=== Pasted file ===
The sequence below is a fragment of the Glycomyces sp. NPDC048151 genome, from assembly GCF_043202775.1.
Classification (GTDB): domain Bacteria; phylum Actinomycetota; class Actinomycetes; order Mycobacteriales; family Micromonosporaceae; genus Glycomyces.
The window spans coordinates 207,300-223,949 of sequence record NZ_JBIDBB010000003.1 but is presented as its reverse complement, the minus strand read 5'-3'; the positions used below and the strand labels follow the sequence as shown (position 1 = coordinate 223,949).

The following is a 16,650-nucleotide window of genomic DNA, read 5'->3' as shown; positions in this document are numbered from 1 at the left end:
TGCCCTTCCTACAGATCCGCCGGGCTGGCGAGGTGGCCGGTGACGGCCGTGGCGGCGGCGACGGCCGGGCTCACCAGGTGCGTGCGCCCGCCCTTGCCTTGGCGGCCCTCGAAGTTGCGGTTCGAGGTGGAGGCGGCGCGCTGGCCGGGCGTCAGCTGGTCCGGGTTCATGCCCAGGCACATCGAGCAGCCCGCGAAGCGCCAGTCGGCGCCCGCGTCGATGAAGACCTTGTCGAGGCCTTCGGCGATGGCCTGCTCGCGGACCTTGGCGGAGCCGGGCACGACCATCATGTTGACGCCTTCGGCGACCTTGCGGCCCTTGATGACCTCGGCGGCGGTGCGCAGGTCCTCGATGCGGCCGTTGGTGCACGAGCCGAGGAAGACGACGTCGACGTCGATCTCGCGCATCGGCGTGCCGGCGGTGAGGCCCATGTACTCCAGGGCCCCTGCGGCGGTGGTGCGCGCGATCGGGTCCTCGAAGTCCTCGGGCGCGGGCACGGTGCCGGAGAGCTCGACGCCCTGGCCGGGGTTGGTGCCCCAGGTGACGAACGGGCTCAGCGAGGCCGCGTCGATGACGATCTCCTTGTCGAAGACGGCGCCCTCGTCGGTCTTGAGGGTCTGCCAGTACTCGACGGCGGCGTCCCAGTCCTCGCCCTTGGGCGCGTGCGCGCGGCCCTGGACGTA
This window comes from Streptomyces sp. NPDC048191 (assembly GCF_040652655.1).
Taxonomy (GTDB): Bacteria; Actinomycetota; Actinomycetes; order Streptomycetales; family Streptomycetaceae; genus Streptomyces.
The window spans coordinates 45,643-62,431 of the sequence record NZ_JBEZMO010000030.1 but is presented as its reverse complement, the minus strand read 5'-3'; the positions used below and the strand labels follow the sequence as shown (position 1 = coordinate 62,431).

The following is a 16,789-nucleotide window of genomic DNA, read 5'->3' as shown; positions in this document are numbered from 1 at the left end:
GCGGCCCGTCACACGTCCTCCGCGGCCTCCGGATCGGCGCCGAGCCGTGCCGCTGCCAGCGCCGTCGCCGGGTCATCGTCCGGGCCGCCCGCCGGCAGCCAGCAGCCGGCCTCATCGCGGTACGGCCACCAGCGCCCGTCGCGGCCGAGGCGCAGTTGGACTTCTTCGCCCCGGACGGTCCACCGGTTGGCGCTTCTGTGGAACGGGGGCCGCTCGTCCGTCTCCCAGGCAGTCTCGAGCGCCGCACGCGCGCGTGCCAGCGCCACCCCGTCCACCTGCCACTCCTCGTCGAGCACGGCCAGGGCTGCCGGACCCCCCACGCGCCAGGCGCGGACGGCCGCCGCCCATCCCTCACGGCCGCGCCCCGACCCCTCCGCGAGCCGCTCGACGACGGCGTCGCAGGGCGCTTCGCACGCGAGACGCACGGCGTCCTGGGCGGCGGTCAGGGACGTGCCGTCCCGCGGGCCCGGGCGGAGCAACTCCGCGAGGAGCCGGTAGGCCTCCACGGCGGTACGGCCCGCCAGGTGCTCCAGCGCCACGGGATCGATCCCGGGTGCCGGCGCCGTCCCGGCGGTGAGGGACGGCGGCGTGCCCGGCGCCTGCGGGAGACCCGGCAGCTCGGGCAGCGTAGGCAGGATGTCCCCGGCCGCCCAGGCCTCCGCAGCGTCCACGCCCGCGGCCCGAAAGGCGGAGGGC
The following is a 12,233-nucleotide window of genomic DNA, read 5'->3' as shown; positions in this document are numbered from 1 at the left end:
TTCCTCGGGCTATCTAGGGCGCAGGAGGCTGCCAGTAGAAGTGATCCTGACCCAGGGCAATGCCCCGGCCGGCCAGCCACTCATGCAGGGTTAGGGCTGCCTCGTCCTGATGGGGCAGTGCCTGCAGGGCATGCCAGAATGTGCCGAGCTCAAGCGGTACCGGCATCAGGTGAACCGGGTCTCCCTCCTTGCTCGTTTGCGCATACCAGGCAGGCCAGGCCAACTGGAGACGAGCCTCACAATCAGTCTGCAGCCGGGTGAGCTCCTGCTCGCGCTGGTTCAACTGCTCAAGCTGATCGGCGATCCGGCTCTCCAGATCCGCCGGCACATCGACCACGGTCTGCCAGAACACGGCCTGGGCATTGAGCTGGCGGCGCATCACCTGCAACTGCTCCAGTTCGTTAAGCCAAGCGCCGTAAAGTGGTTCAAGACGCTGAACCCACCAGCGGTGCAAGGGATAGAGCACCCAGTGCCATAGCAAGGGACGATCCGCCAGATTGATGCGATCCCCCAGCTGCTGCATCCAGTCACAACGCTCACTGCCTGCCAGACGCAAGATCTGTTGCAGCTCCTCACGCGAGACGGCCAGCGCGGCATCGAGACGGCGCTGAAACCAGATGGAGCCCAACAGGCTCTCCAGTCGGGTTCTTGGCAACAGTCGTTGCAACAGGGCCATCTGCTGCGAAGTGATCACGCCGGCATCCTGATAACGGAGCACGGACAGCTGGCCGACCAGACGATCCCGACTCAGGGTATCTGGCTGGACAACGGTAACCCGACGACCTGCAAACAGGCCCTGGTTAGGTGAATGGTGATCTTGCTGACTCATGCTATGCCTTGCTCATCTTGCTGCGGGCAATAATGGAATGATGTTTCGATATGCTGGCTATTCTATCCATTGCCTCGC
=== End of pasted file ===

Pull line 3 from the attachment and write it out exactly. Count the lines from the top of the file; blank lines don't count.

The window spans coordinates 207,300-223,949 of sequence record NZ_JBIDBB010000003.1 but is presented as its reverse complement, the minus strand read 5'-3'; the positions used below and the strand labels follow the sequence as shown (position 1 = coordinate 223,949).